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[groff] man page structure and philosophy (was: mom manpage)

From: G. Branden Robinson
Subject: [groff] man page structure and philosophy (was: mom manpage)
Date: Tue, 11 Dec 2018 08:58:28 -0500
User-agent: NeoMutt/20180716

At 2018-12-05T12:35:12+0100, Ulrich Lauther wrote:
> Peter, I couldn't agree more to what you are saying.
> In my opinion, a man page should contain (at most) NAME, SYNOPSIS,

I'm going to have come out against this.  You have not identified a
sufficient minimal set.  In fact you seem to have looked at one
specimen, bash(1), which is an outlier, and pruned its section titles
somewhat.  Shells are special, a point to which I will return below.  I
suggest instead reviewing a broad corpus of commonly-used Unix commands.
And, of course, you are completely overlooking the needs of section 2
and 3 man pages.

A man page needs to document its topic's _interface to the system_,
which, for a command, necessarily includes that piece that the user
types on.

In my view, a man page for a command (section 1, 6, or 8) would ideally
document (not an exhaustive list):

* how environment variables change the program's behavior (ENVIRONMENT)
* any files it opens without explicit request (FILES)
* any non-default responses to signals (ASYNCHRONOUS EVENTS)

The last is, admittedly, particularly rare; I tend to see it mainly in
POSIX man pages (which Ingo insists, with some justification, are
counter-examples of good man page writing), but this is also because
many tool writers tend not to install signal handlers (even when they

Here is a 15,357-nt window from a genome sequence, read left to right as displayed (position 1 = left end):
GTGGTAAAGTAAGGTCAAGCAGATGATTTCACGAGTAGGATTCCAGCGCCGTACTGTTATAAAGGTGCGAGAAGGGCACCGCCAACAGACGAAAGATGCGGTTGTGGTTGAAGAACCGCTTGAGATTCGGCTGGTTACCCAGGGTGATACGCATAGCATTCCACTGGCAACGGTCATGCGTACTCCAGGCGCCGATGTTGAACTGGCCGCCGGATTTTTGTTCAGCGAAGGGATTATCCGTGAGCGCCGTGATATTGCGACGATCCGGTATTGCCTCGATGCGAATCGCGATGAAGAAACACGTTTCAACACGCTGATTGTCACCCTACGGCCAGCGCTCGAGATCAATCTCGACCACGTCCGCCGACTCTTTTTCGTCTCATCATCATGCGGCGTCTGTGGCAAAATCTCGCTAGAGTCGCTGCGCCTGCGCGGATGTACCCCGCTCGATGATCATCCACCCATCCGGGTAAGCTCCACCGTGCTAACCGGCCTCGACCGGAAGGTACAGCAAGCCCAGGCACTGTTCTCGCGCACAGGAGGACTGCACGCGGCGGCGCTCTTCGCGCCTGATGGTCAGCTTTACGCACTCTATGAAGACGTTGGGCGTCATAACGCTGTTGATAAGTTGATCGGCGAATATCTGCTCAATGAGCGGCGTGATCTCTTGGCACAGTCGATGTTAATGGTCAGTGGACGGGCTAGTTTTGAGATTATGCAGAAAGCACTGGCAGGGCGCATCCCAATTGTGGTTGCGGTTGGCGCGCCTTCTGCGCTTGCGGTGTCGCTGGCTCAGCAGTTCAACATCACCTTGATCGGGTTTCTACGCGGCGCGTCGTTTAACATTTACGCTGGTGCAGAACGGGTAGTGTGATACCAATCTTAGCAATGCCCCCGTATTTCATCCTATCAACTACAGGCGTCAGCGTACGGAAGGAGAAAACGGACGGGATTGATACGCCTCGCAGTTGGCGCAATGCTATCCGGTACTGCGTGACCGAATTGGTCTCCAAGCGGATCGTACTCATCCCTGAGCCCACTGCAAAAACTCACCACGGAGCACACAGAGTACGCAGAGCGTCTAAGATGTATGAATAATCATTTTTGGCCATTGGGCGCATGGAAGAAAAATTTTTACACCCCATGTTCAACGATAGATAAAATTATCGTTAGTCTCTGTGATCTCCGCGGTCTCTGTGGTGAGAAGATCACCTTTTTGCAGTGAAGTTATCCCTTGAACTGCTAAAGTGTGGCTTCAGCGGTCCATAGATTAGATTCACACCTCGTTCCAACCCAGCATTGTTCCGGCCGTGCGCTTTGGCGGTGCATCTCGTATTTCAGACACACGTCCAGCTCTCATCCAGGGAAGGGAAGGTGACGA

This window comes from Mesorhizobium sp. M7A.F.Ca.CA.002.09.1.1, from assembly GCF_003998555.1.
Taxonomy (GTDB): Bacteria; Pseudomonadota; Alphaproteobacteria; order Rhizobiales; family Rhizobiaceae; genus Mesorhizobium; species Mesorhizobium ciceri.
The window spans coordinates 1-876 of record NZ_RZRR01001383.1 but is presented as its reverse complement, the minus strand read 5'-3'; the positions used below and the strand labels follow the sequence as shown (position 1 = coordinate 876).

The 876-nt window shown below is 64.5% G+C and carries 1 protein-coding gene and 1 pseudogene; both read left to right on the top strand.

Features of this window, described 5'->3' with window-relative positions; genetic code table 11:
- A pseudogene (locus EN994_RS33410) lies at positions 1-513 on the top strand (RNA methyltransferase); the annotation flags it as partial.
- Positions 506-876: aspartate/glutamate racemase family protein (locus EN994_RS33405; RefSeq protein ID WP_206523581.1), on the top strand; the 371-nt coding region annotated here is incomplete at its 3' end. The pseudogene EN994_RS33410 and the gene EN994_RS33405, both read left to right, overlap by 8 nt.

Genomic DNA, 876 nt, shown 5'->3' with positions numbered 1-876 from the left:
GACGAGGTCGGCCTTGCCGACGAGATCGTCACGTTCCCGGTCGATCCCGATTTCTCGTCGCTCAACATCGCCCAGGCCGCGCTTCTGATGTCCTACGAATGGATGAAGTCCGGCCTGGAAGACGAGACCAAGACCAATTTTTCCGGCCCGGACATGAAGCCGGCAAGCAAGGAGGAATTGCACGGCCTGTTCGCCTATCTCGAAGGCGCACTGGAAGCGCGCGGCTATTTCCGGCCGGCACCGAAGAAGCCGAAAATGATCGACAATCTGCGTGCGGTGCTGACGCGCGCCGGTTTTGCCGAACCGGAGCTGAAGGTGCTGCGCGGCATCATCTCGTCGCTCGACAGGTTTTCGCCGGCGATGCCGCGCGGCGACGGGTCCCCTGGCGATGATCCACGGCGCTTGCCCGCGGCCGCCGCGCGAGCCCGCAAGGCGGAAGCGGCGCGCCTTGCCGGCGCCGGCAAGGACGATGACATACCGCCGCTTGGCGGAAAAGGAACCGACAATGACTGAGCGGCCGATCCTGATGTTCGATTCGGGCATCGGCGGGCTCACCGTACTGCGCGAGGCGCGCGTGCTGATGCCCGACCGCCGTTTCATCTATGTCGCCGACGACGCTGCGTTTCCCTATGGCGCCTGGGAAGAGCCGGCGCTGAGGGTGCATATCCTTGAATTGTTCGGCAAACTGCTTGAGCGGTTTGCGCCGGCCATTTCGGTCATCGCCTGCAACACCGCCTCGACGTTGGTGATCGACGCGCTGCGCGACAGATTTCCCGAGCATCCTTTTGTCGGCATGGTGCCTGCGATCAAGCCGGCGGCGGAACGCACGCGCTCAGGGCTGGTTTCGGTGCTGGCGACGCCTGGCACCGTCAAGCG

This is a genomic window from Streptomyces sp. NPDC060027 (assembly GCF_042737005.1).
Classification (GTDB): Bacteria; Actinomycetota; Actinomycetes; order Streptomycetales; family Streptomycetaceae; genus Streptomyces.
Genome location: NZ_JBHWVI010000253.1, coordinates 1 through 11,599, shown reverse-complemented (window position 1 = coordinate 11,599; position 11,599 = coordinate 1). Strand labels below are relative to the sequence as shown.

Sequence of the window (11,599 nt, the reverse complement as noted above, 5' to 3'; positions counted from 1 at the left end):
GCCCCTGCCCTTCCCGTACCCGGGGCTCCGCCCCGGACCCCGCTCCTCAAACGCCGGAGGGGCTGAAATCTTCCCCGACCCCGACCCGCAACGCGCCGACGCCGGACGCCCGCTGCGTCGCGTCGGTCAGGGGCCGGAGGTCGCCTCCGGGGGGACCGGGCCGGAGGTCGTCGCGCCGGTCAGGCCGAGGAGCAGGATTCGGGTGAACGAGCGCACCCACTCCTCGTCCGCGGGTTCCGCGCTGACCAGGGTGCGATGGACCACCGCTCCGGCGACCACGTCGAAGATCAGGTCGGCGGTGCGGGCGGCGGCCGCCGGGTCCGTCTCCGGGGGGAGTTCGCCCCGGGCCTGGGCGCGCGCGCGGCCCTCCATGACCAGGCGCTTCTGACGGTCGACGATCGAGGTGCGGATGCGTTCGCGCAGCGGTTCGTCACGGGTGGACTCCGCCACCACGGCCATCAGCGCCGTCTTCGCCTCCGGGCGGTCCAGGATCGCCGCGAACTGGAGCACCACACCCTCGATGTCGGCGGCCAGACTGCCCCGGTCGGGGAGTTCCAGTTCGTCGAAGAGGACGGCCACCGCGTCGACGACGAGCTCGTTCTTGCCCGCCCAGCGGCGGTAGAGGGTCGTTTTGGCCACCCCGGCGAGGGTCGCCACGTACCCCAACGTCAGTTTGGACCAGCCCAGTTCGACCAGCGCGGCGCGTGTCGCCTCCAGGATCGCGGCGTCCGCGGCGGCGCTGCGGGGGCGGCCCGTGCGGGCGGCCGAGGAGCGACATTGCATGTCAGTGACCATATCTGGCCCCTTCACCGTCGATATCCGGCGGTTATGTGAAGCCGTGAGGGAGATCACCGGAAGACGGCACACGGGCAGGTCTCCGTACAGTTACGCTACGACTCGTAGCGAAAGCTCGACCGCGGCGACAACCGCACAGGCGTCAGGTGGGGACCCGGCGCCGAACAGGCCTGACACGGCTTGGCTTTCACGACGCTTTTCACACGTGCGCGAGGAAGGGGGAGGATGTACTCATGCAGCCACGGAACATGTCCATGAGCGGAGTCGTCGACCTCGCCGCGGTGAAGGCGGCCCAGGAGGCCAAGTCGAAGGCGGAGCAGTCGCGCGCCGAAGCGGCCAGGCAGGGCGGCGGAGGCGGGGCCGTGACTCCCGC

should), and also tend not to document them at all when they do, causing
much merriment.

Think of a command as black box, or a silicon chip in a ceramic package
with pins sticking out of it.  Every single one of those pins should be
labeled and explained.

Copyright information is _not_ necessary in man page output.  It can
live in comments in the man page source documents and I went to some
trouble making this the case for groff's own man pages for this release.

I don't see what "INVOCATION" and "ARGUMENTS" would offer that

> A bad example is bash: NAME to INVOCATION take 210 lines, o.k..  The
> whole man-page is 5869 lines.  A horror to search for some feature you
> need, even if you vaguely remember to have it seen before.

Bash is large and complex.  As the premier interface to a Unix system
even in the age of the desktop GUI, the shell has always been subjected
to intense demand for features.  Modern hackers find even the authentic
Bourne shell too unfriendly to use; I wonder what they would think of
the Thompson or Mashey shells that preceded it.

I've tended to learn the names of the section titles in bash(1) and just
use less's ed-like directional search commands (/ and ?) to locate what
I need.  Many is the time I've typed "/Parameter Expansion" into less.


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